He beats me up but how he can love
I never loved like that since the day I was born
I said for fun I don’t want you no more
And when I said that, I made sweet papa sore
He blacked my eye, I couldn’t see
Then he pawned the things he gave to me.
But outside of that, he’s all right with me.
–“Outside of That,” Bessie Smith
Blues women had a habit of taking masochistic delight in wallowing in the arms of an abusive man. But some feminist scholars say we often ignore the role that irony plays in the black performance tradition. The song lyrics — usually written by men — are often totally transformed in the live moment into a scathing critique of patriarchy.
For a moment I thought that was where Rihanna was going as I listened to her latest single, “Birthday Cake,” featuring Chris Brown. She addresses the man who assaulted her in Los Angeles three years ago with an ominous growl: “I wanna make you my bitch.”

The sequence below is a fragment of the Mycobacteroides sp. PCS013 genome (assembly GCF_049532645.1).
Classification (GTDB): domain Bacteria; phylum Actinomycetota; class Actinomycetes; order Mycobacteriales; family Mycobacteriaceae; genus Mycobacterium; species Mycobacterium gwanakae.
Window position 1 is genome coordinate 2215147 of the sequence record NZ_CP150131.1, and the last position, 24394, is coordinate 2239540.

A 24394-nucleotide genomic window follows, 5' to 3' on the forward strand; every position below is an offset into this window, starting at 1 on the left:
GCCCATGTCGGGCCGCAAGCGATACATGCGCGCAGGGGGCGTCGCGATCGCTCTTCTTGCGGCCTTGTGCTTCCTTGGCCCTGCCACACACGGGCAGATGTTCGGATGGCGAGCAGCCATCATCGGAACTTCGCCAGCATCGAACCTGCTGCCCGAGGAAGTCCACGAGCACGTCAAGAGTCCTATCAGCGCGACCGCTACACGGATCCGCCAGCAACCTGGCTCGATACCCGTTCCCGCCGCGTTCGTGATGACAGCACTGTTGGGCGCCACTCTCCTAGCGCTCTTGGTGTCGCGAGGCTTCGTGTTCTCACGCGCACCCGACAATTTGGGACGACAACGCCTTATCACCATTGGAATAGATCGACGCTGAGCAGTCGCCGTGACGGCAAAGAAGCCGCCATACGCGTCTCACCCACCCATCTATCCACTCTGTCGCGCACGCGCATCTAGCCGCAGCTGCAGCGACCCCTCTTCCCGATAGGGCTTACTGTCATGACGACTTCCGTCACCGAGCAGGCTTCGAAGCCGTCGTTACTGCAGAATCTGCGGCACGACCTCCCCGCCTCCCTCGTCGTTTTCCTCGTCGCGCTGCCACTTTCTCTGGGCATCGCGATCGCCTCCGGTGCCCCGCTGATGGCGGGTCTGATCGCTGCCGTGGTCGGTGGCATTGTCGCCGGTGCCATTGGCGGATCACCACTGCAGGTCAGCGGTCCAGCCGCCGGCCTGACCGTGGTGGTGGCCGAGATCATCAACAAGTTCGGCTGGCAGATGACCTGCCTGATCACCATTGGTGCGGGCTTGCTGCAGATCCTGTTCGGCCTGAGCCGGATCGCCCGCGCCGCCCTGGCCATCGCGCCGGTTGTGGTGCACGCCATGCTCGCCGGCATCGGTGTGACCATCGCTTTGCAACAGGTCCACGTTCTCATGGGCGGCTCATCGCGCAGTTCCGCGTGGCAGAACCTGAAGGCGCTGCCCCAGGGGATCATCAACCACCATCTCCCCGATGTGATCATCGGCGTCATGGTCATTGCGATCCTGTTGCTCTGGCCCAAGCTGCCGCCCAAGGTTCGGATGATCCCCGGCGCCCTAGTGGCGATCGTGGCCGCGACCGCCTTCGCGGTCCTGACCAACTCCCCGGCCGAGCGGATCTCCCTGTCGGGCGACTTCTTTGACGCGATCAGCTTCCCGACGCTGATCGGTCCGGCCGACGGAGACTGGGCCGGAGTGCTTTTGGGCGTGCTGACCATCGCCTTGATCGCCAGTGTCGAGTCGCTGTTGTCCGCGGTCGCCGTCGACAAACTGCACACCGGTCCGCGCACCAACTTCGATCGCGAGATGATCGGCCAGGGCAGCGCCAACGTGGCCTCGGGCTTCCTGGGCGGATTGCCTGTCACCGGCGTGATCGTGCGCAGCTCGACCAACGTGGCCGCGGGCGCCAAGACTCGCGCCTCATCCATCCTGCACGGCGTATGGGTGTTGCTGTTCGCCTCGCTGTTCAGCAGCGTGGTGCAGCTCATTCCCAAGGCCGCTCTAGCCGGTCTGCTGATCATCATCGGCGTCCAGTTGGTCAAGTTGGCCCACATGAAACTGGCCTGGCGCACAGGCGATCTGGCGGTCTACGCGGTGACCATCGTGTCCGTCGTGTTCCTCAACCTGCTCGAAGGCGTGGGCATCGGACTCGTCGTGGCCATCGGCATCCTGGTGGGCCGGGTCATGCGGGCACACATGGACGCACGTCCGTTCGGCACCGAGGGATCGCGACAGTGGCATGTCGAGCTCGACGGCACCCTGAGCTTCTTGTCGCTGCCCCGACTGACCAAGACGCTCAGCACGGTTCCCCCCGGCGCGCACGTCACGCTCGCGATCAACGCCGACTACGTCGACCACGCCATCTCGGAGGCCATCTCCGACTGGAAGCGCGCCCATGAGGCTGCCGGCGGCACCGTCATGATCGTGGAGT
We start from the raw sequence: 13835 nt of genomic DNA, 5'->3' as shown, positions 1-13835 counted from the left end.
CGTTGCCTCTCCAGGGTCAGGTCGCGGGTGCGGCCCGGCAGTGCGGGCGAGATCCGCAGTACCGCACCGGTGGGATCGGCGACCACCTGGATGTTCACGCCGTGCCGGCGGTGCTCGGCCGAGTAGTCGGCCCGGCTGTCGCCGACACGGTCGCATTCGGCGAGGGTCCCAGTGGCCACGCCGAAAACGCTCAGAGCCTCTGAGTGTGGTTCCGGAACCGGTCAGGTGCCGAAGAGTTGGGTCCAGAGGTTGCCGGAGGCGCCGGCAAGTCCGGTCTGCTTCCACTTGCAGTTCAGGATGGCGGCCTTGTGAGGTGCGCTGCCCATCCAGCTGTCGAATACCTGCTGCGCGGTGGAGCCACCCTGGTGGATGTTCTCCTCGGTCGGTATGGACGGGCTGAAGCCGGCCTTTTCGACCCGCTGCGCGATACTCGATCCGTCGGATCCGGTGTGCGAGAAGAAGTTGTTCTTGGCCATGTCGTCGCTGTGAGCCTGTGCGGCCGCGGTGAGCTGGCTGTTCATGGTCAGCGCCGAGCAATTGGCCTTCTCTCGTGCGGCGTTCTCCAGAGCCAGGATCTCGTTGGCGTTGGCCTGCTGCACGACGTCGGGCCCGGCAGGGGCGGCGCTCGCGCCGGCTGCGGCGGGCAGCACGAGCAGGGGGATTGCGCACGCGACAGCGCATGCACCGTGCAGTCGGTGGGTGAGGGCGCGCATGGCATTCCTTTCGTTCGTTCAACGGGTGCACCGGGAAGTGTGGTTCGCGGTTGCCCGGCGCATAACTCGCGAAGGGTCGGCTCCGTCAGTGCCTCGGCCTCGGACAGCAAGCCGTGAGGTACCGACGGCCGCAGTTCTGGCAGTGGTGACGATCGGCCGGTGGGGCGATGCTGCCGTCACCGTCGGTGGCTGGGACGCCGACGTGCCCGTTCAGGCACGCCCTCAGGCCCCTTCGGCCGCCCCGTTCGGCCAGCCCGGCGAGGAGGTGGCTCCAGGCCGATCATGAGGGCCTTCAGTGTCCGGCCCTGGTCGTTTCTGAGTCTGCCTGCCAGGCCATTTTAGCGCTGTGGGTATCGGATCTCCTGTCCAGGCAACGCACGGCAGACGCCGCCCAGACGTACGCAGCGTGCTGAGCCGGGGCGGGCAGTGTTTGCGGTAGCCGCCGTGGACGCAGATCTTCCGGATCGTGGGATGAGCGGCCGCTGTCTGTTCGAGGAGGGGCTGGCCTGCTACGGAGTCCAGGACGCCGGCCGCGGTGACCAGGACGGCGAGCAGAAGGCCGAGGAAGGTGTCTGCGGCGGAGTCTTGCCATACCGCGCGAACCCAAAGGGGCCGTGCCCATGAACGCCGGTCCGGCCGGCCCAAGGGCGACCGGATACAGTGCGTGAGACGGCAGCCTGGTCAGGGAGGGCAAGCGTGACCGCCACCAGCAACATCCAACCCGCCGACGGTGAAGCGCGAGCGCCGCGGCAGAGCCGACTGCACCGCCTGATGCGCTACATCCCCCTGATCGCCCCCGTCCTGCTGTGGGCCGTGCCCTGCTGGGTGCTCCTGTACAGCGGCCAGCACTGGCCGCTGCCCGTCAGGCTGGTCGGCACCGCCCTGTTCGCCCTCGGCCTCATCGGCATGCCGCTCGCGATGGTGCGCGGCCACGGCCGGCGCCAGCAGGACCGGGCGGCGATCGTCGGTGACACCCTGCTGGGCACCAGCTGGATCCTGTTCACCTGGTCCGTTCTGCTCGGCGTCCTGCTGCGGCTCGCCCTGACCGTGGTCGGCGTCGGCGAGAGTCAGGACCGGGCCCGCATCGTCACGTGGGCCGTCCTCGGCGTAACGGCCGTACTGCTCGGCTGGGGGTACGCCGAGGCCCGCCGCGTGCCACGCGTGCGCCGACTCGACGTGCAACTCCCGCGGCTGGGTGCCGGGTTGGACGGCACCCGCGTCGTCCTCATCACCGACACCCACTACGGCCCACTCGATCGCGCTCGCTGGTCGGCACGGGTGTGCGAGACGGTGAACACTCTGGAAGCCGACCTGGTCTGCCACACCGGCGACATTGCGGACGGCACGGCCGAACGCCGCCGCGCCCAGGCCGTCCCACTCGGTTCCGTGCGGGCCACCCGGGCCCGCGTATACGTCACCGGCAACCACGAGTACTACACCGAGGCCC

No? OK. You’re right. She’s definitely disturbed. He’s definitely disturbed. And watching their forbidden-love melodrama publicly unfold tweet by tweet, and reaching a crescendo with the release of twin singles, it’s hard to feel anything but depressed.
I’m way past Billboard magazine’s painfully earnest open letters to Rihanna and Brown to stop using their celebrity platforms to model self-destruction and pain to young followers who clearly don’t know any better. As I watch Chrihanna shove a bratty finger in the eyes of people with genuine concern for their well-being, the mother in me would like to ignore them as I would a 3-year-old in the deep throes of a temper tantrum. I honestly just wish they could have some time off Twitter so they could be given the time and space to battle their own demons and heal, or to indulge their human frailties in private.
Unfortunately for artists from Bessie Smith to Tina Turner to Whitney Houston, their private lives have always been part of the show.